NYFF Film Review: The Witness

on September 29, 2015, 12:00pm

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NYFF53-logoA million bucks says this gets turned in to a Fincher movie.

Let me back up. While getting wrapped up in Bill Genovese’s deep dive in to the infamous New York death of his sister Kitty, one can’t help but get the eerie feeling like they’re watching something … phony. The Witness is certainly a documentary, mind you. But look at the evidence. Genovese narrates with a hard-boiled voice that could describe kidnappings on Unsolved Mysteries (even if he does sound like Charles Grodin). Genovese has crazed evidence boards, like the kind you see in even the most stock thrillers nowadays. Plus, there’s even a scene where Bill’s entire family erupts at the dinner table to ask him when he’ll find closure, or at least, let his sister’s death go. It almost comes as a surprise that Genovese’s wife doesn’t scream “I want my husband back.” Replace Genovese with Harrison Ford or De Niro and you practically have an autumn thriller with shadows, a large floating head, and John Grisham’s name on the poster.

Needless to say, it’s hard to avoid the modern language of thriller and crime when experiencing The Witness, a doc about the hunt for truth, and trying to find it even when a story’s just too big for truth. In telling the awful tale of Kitty Genovese’s 1964 stabbing, and her alleged 38 witnesses that did nothing, director James Solomon has crafted a compelling, but unnervingly Hollywood-ized take on a true story. Bill Genovese’s a man on a myopic mission to find out what exactly happened to his sister 50 years ago. Genovese begins the film bluntly stating: “I was 16 when my sister was murdered in New York City.” Hairs raise on the back of the neck when he states this. It was called a moment of New York apathy, and Kitty Genovese became a name for when a bovine populace stands by and does nothing.

Bill is searching for truth, he wants to demystify the urban legend, and ultimately he wants to know who his sister was. He is John Wayne in The Searchers. A man on a mission. But for what? It’s unclear, but The Witness repeatedly acknowledges this. Genovese looks at court documents, meets tons of New York characters that were near the incident, visits the stairwell where his sister died, and challenges members of the press for sensationalizing the event (specifically The New York Times’ famous story with its potent but misleading lede). Most movingly, though, all this running around amounts to moments or touching, revisionist reminiscence for Kitty.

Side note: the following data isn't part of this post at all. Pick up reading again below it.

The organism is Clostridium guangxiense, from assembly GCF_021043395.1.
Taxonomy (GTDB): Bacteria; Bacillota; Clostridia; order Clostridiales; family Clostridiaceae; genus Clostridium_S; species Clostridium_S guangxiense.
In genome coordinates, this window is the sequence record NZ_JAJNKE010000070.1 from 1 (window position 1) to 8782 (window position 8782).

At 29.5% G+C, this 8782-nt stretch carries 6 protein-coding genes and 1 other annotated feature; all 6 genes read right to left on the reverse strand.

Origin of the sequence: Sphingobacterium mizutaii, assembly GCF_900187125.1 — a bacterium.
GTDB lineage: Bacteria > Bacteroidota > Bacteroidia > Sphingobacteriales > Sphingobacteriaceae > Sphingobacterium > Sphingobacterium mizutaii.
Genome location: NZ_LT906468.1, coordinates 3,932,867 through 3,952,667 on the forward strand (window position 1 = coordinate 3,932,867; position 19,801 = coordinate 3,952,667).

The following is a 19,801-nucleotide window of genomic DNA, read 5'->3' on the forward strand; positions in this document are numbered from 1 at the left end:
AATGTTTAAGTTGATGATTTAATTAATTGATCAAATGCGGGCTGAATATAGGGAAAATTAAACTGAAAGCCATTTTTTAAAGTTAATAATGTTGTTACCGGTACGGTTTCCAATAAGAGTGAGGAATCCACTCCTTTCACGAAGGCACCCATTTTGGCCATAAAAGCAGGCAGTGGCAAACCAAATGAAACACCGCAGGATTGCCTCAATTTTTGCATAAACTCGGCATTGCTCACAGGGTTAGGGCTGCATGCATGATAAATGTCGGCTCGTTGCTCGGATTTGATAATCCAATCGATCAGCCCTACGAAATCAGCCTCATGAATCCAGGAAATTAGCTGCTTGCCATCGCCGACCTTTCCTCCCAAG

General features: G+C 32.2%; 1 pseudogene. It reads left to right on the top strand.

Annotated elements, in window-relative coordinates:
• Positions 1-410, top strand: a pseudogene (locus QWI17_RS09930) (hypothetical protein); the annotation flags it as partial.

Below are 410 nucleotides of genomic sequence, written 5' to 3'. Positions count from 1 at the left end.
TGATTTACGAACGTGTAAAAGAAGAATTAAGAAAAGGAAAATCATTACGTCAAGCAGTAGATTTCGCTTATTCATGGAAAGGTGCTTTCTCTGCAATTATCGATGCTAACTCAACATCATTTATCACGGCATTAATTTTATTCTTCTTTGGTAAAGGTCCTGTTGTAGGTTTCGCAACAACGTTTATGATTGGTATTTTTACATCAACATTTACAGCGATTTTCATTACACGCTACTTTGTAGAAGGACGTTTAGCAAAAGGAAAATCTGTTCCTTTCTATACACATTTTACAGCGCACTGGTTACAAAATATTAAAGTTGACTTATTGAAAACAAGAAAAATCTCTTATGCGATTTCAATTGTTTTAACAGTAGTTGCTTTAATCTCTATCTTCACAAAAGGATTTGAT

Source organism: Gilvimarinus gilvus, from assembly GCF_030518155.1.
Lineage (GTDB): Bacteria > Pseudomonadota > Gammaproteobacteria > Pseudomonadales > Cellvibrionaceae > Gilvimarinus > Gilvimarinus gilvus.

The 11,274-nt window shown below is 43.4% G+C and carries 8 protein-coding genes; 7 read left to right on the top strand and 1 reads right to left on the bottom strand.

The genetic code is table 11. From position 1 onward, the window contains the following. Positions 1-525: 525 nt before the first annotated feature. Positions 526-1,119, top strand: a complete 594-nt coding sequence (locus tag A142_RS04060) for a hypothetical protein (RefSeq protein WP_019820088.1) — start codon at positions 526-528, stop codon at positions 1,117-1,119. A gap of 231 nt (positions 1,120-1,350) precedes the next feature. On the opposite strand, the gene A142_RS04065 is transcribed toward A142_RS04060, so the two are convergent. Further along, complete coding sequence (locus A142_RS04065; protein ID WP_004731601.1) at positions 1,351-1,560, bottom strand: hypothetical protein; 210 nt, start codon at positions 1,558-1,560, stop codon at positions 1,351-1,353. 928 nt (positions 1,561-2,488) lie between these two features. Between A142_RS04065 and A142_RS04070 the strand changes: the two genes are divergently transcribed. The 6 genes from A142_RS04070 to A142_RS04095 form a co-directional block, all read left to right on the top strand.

To the film’s credit, Bill, the prime subject, has intense focus, and loved his sister. He’s more than willing to take people with him on this personal pilgrimage. It’s gritty and grim, for sure. Yet, one can’t help but shake the entirely familiar experience of The Witness. It’s not the integrity of that doc that comes in to question, it’s the framework and how it reads.

If Capote’s In Cold Blood inspired Bennett Miller’s Capote, a deconstruction of that author’s tendencies to make the real seem fake, The Witness does a spiritual flip. This is a doc, attempting to demystify a heinous event the press ran with and kept alive as long-form story-telling, yet it plays like a big event film about an intense man on a hunt.

Maybe it’s the reconstructive illustrations, taped interviews, or the speedy pace, but something’s off about this doc. Perhaps it’s the popularization of work like Serial, or The Thin Blue Line, but The Witness even features clips from Perry Mason and Law & Order to make points, but those serves to remind people of the modern entertainment language for this kind of subject matter. Those kinds of films and TV shows penetrate the subject matter, willfully. But often accidentally. The result is something nebulous, and dangerously debatable (especially the closing scenes) at best.

Take for instance Genovese’s backstory. Genovese lost his legs in combat but his platoon saved him. That’s perfect, and a moving truth. Yet the damn film’s fictionalized feel makes his Vietnam experience comes across like badly written backstory. His story’s meant to be a contrasting metaphor for people that help, but the animated (cartoonish) explosions and news reel footage seem almost flippant. It’s amazing, actually; a real-life tour of duty, a sad story and important piece of context, plays like a rejected Tropic Thunder monologue.